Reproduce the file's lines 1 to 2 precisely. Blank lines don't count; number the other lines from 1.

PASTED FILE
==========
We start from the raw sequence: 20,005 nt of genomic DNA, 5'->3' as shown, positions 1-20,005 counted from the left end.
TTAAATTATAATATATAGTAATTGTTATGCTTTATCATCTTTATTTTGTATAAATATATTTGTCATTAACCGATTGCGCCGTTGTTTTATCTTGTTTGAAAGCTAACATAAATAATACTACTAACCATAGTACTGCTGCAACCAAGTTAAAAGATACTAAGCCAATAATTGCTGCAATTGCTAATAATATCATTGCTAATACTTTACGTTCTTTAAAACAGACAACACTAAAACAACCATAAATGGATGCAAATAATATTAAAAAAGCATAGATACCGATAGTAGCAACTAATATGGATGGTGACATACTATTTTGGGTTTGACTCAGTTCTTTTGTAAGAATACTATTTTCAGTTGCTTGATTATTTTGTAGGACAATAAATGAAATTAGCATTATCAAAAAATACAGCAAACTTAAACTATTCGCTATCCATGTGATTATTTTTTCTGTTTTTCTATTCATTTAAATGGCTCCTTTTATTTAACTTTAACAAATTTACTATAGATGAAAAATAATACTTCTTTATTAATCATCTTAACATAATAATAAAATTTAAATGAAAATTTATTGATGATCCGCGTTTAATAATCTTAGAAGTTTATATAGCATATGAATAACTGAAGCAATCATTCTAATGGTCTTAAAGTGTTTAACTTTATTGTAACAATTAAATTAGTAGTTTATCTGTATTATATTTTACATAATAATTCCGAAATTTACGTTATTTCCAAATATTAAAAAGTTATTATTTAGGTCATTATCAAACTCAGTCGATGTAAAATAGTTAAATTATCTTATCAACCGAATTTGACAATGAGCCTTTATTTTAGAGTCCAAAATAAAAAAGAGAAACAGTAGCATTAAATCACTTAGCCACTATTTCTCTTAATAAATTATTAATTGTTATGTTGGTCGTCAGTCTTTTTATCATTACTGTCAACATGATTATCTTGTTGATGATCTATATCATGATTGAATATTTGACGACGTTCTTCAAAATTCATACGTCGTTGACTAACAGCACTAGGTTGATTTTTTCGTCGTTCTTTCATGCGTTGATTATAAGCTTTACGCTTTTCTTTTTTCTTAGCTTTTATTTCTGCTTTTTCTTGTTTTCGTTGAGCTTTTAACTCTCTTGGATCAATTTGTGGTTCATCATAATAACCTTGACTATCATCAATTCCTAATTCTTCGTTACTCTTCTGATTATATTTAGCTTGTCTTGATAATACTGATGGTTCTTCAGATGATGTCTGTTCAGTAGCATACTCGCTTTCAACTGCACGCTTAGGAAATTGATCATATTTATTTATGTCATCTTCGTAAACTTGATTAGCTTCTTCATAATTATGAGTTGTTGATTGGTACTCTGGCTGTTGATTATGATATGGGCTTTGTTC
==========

We start from the raw sequence: 20,005 nt of genomic DNA, 5'->3' as shown, positions 1-20,005 counted from the left end.
TTAAATTATAATATATAGTAATTGTTATGCTTTATCATCTTTATTTTGTATAAATATATTTGTCATTAACCGATTGCGCCGTTGTTTTATCTTGTTTGAAAGCTAACATAAATAATACTACTAACCATAGTACTGCTGCAACCAAGTTAAAAGATACTAAGCCAATAATTGCTGCAATTGCTAATAATATCATTGCTAATACTTTACGTTCTTTAAAACAGACAACACTAAAACAACCATAAATGGATGCAAATAATATTAAAAAAGCATAGATACCGATAGTAGCAACTAATATGGATGGTGACATACTATTTTGGGTTTGACTCAGTTCTTTTGTAAGAATACTATTTTCAGTTGCTTGATTATTTTGTAGGACAATAAATGAAATTAGCATTATCAAAAAATACAGCAAACTTAAACTATTCGCTATCCATGTGATTATTTTTTCTGTTTTTCTATTCATTTAAATGGCTCCTTTTATTTAACTTTAACAAATTTACTATAGATGAAAAATAATACTTCTTTATTAATCATCTTAACATAATAATAAAATTTAAATGAAAATTTATTGATGATCCGCGTTTAATAATCTTAGAAGTTTATATAGCATATGAATAACTGAAGCAATCATTCTAATGGTCTTAAAGTGTTTAACTTTATTGTAACAATTAAATTAGTAGTTTATCTGTATTATATTTTACATAATAATTCCGAAATTTACGTTATTTCCAAATATTAAAAAGTTATTATTTAGGTCATTATCAAACTCAGTCGATGTAAAATAGTTAAATTATCTTATCAACCGAATTTGACAATGAGCCTTTATTTTAGAGTCCAAAATAAAAAAGAGAAACAGTAGCATTAAATCACTTAGCCACTATTTCTCTTAATAAATTATTAATTGTTATGTTGGTCGTCAGTCTTTTTATCATTACTGTCAACATGATTATCTTGTTGATGATCTATATCATGATTGAATATTTGACGACGTTCTTCAAAATTCATACGTCGTTGACTAACAGCACTAGGTTGATTTTTTCGTCGTTCTTTCATGCGTTGATTATAAGCTTTACGCTTTTCTTTTTTCTTAGCTTTTATTTCTGCTTTTTCTTGTTTTCGTTGAGCTTTTAACTCTCTTGGATCAATTTGTGGTTCATCATAATAACCTTGACTATCATCAATTCCTAATTCTTCGTTACTCTTCTGATTATATTTAGCTTGTCTTGATAATACTGATGGTTCTTCAGATGATGTCTGTTCAGTAGCATACTCGCTTTCAACTGCACGCTTAGGAAATTGATCATATTTATTTATGTCATCTTCGTAAACTTGATTAGCTTCTTCATAATTATGAGTTGTTGATTGGTACTCTGGCTGTTGATTATGATATGGGCTTTGTTC